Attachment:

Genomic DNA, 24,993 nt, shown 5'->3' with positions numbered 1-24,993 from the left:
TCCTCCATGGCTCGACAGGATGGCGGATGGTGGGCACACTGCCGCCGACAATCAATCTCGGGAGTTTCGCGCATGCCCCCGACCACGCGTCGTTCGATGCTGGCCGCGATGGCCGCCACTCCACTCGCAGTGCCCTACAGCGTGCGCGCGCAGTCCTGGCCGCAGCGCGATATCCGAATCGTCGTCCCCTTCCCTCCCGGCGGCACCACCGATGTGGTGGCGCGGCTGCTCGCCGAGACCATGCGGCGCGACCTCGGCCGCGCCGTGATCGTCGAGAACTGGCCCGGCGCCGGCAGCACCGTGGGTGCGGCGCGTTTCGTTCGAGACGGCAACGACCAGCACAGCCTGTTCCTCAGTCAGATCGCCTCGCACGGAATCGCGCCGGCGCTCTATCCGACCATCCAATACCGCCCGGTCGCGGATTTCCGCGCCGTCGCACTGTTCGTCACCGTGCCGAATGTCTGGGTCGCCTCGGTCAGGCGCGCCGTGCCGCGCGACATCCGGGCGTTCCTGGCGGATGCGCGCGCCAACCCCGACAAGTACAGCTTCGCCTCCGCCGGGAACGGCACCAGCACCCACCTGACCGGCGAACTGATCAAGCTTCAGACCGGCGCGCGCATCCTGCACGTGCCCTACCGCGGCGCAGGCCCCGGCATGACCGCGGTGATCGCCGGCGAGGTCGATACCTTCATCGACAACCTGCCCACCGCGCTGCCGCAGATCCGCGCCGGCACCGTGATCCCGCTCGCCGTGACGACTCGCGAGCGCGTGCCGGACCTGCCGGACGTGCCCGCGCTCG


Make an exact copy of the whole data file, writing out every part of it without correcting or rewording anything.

Genomic DNA, 24,993 nt, shown 5'->3' with positions numbered 1-24,993 from the left:
TCCTCCATGGCTCGACAGGATGGCGGATGGTGGGCACACTGCCGCCGACAATCAATCTCGGGAGTTTCGCGCATGCCCCCGACCACGCGTCGTTCGATGCTGGCCGCGATGGCCGCCACTCCACTCGCAGTGCCCTACAGCGTGCGCGCGCAGTCCTGGCCGCAGCGCGATATCCGAATCGTCGTCCCCTTCCCTCCCGGCGGCACCACCGATGTGGTGGCGCGGCTGCTCGCCGAGACCATGCGGCGCGACCTCGGCCGCGCCGTGATCGTCGAGAACTGGCCCGGCGCCGGCAGCACCGTGGGTGCGGCGCGTTTCGTTCGAGACGGCAACGACCAGCACAGCCTGTTCCTCAGTCAGATCGCCTCGCACGGAATCGCGCCGGCGCTCTATCCGACCATCCAATACCGCCCGGTCGCGGATTTCCGCGCCGTCGCACTGTTCGTCACCGTGCCGAATGTCTGGGTCGCCTCGGTCAGGCGCGCCGTGCCGCGCGACATCCGGGCGTTCCTGGCGGATGCGCGCGCCAACCCCGACAAGTACAGCTTCGCCTCCGCCGGGAACGGCACCAGCACCCACCTGACCGGCGAACTGATCAAGCTTCAGACCGGCGCGCGCATCCTGCACGTGCCCTACCGCGGCGCAGGCCCCGGCATGACCGCGGTGATCGCCGGCGAGGTCGATACCTTCATCGACAACCTGCCCACCGCGCTGCCGCAGATCCGCGCCGGCACCGTGATCCCGCTCGCCGTGACGACTCGCGAGCGCGTGCCGGACCTGCCGGACGTGCCCGCGCTCG